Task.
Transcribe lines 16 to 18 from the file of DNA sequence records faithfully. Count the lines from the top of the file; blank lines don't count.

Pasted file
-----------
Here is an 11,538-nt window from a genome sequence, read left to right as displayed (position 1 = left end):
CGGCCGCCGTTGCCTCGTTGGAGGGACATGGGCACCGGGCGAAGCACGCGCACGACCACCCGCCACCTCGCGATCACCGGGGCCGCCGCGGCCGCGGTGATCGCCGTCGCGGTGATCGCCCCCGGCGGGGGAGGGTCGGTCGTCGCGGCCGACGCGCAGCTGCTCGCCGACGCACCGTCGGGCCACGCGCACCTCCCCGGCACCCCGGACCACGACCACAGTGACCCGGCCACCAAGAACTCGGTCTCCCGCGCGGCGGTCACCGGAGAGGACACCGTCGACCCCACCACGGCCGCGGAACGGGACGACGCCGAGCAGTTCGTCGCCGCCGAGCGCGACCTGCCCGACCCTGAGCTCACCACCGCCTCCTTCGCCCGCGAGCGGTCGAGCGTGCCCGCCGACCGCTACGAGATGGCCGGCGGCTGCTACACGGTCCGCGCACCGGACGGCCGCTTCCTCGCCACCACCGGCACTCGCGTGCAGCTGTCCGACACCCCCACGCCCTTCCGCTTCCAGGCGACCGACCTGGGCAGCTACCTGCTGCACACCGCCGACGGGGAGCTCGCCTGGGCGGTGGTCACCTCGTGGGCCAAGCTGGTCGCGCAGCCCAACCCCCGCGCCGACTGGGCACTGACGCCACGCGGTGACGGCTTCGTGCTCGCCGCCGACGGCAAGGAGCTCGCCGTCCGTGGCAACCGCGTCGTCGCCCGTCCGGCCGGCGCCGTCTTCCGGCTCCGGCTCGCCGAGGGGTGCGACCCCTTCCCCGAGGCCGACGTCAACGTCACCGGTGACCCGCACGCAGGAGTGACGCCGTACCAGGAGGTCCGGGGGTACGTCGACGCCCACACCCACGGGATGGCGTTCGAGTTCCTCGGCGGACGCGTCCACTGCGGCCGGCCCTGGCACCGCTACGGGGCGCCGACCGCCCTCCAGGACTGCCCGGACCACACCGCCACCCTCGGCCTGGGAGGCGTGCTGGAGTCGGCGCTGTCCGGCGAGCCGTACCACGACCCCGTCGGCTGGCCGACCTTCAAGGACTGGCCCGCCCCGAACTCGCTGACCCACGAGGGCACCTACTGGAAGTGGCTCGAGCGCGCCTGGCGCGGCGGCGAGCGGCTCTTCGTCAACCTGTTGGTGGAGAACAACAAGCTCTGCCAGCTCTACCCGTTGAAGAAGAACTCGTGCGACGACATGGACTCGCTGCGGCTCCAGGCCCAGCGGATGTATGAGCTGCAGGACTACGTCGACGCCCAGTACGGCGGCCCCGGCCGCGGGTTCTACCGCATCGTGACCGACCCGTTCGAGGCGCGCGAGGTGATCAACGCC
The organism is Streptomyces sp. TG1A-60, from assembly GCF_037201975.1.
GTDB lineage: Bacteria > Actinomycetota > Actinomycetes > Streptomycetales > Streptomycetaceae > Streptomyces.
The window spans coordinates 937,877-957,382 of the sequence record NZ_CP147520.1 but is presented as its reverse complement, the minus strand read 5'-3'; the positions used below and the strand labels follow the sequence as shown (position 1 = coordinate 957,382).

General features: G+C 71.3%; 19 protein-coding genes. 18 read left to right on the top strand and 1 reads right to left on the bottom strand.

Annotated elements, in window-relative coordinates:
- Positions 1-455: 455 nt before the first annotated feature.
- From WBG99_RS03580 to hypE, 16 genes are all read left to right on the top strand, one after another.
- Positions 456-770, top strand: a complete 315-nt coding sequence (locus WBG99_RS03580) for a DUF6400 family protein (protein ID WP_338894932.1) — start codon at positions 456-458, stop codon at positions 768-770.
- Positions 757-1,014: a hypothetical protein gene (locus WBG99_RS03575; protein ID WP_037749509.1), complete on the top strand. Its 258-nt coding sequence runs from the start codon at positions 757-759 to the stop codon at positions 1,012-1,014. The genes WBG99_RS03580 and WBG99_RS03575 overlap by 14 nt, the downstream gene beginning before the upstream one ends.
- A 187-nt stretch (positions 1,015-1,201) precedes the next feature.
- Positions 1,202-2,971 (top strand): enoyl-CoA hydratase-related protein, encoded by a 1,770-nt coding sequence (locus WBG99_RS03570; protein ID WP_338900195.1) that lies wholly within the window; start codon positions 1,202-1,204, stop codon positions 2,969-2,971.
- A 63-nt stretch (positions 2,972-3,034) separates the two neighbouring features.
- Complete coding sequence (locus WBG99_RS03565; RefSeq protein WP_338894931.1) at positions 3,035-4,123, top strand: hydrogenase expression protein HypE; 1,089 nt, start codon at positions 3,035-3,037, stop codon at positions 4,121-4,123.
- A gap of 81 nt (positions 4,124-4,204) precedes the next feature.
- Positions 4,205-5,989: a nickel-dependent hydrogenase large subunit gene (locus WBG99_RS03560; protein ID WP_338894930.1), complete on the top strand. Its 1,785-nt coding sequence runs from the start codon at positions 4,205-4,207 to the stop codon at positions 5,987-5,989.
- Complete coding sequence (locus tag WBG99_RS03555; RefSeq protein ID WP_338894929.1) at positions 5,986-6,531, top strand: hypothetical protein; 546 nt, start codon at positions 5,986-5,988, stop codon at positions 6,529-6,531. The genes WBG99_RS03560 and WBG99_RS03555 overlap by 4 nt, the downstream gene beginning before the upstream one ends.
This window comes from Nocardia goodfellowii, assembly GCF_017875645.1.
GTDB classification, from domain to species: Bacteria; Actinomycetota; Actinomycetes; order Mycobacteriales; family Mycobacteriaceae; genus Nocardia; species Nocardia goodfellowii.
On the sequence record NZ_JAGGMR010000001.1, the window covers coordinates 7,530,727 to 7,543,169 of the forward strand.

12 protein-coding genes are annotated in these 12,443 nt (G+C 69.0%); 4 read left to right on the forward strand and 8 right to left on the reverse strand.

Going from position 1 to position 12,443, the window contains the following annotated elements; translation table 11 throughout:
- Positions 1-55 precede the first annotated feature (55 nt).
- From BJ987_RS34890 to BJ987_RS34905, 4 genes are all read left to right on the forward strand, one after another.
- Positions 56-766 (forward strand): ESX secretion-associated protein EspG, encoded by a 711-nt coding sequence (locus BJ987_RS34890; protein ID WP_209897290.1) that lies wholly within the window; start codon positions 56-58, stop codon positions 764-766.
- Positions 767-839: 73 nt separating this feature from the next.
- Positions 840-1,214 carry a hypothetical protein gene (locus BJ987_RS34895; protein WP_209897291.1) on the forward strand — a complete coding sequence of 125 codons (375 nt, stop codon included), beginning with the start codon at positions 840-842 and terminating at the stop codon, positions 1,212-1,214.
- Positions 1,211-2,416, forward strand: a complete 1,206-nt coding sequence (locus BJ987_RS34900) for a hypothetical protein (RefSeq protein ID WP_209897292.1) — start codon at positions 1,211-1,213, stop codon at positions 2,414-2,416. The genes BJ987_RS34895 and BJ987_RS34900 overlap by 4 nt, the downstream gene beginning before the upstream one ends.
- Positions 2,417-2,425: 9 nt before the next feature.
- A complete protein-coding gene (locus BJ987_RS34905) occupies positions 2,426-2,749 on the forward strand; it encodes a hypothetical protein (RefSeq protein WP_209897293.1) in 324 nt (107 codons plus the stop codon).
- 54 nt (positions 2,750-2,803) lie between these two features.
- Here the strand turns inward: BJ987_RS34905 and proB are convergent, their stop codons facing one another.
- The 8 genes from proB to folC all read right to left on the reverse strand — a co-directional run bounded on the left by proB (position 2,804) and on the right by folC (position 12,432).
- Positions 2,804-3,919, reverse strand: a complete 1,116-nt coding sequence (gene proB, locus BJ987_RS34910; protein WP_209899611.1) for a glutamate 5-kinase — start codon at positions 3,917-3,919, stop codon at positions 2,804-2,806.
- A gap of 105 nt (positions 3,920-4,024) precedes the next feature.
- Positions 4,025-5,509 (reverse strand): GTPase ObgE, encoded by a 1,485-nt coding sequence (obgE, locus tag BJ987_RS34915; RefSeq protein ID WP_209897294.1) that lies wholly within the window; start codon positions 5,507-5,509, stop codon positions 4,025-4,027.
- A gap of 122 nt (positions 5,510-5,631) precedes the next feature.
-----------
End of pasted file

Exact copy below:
- A gap of 81 nt (positions 4,124-4,204) precedes the next feature.
- Positions 4,205-5,989: a nickel-dependent hydrogenase large subunit gene (locus WBG99_RS03560; protein ID WP_338894930.1), complete on the top strand. Its 1,785-nt coding sequence runs from the start codon at positions 4,205-4,207 to the stop codon at positions 5,987-5,989.
- Complete coding sequence (locus tag WBG99_RS03555; RefSeq protein ID WP_338894929.1) at positions 5,986-6,531, top strand: hypothetical protein; 546 nt, start codon at positions 5,986-5,988, stop codon at positions 6,529-6,531. The genes WBG99_RS03560 and WBG99_RS03555 overlap by 4 nt, the downstream gene beginning before the upstream one ends.